Does this mean I think I hit the bar I set for myself with regards to the brutal, beautiful, dense prose of Gibson’s Sprawl trilogy? I probably didn’t. But now I was willing to at least try for it. I was willing to finally make my own world from the ground up, instead of putting small bits and pieces of it in an established framework. And I was willing to take all the crazy moments I’d seen in comics, games, movies, and even anime, in addition to novels, and just throw them all into this one book. It was going to be my last book. May as well go out in style.
And now, of course, it’s not my last book, at least not for now. So I guess sometimes when you set your sights on ending with a bang, that’s really just the precursor to even louder things.
There Is No Shame In Not Drawing From The Classics
As a Generation X nerd, I did my time as a kid in the library looking at the giants of the SF genre, so I read my Clarke, my Asimov, my Heinlein, and of course, my Herbert. But I was also utterly blown away by things that, at the time, weren’t classics, like the upstart William Gibson, and Neuromancer novel.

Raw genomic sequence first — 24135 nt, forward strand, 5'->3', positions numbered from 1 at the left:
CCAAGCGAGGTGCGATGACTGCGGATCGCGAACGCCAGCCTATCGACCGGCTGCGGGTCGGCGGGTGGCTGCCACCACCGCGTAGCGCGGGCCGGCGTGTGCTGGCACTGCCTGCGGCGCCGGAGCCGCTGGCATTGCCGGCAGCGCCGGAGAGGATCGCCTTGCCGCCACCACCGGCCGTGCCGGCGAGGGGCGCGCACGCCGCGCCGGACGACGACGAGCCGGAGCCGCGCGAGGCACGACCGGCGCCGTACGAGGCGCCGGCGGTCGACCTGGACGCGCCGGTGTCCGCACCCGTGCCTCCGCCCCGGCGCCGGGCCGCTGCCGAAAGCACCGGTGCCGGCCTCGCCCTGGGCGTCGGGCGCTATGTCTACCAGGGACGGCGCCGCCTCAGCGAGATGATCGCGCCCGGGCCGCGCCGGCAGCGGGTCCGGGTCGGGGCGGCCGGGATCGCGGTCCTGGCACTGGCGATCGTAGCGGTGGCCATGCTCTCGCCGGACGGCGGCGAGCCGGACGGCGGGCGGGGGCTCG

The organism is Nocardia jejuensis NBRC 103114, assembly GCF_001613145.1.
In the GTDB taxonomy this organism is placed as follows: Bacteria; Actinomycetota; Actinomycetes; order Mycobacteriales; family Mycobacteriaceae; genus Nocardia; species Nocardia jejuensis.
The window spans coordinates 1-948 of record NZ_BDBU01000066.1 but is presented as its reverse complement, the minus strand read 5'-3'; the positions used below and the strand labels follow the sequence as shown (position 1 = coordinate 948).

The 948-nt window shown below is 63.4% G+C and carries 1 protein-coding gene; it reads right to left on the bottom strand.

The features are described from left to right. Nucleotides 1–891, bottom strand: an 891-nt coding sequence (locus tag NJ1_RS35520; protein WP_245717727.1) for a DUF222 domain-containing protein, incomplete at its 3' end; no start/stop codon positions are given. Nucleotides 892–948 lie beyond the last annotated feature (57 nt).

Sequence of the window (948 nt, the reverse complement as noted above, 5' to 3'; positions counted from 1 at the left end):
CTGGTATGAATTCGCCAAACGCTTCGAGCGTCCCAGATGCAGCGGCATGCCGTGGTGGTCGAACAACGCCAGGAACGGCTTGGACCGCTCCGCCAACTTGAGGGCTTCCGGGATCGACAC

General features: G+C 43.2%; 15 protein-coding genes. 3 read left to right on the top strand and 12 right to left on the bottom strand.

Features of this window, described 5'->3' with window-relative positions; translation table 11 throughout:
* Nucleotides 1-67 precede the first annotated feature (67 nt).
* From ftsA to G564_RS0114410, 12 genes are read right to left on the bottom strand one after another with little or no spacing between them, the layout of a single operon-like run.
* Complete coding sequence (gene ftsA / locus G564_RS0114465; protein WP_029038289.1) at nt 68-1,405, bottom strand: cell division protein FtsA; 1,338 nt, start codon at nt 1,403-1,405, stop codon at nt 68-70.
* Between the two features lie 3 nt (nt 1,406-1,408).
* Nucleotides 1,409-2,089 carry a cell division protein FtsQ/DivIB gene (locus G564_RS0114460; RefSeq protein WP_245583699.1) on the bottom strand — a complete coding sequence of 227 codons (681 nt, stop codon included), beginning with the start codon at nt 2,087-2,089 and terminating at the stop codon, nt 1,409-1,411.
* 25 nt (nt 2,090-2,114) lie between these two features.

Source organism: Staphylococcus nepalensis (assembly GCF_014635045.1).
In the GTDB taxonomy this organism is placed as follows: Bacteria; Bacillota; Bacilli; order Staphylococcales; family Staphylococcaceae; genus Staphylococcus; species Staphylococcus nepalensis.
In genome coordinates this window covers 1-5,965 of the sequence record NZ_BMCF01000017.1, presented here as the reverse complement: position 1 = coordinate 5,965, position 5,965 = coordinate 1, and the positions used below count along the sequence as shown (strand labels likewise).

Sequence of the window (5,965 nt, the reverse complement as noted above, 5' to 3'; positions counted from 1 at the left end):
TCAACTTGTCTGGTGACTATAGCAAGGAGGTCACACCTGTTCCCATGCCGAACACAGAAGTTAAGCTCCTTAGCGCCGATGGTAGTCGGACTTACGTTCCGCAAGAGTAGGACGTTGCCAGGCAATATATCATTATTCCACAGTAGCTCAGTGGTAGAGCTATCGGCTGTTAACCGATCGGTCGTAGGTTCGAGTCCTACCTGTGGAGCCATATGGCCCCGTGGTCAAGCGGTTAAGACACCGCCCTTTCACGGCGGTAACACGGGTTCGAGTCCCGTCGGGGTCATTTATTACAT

More to the point, though, as a Gen X kid, I was also there when the damn broke, and all kinds of other non-SF-book influences came to the fore. Marvel’s Dark Phoenix saga in comics? Blew my mind. Blade Runner, Aliens, and Star Trek II: The Wrath of Kahn? Will be with me forever. The first bootleg, 12th generation copies of Japanese cartoons that people were calling “anime”? I devoured Akira, Nausicaa and the Valley of the Wind, Bubblegum Crisis and so much more. And video games were like falling through the wardrobe into Narnia. You could do stuff here! You could interact! I got the Babel Fish in the Hitchhiker’s Guide to the Galaxy text adventure! What manner of sorcery was this?!
That’s all my way of saying that when I’m writing something now, I’m just as likely to pull from Haikyuu!!, a volleyball sports anime, as I am from Horizon: Zero Dawn, or Blade Runner 2049. It’s a much bigger world now, and while I still adore the stuff, I find in books today and will happily lose myself in the worlds of Charlie Jane Anders, or N.K. Jemisin, or even go back to Asimov, Clarke, or Gibson, I’m not letting them be the sole influences on what ends up on my page.
Over the years, Wayne Santos has written copy for advertising agencies, scripts for television, and articles for magazines. He’s lived in Canada, Thailand and Singapore, traveling to many countries around South East Asia. His first love has always been science fiction and fantasy, and while he regularly engaged with it in novels, comics, anime and video games, it wasn’t until 1996, with his first short story in the Canadian speculative fiction magazine On Spec that he aimed towards becoming a novelist. He now lives in Canada, in Hamilton, ON with his wife. When he’s not writing, he is likely to be found reading, playing video games, watching anime, or trying to calm his cat down.
Wayne Santos: Website
The Chimera Code: eBook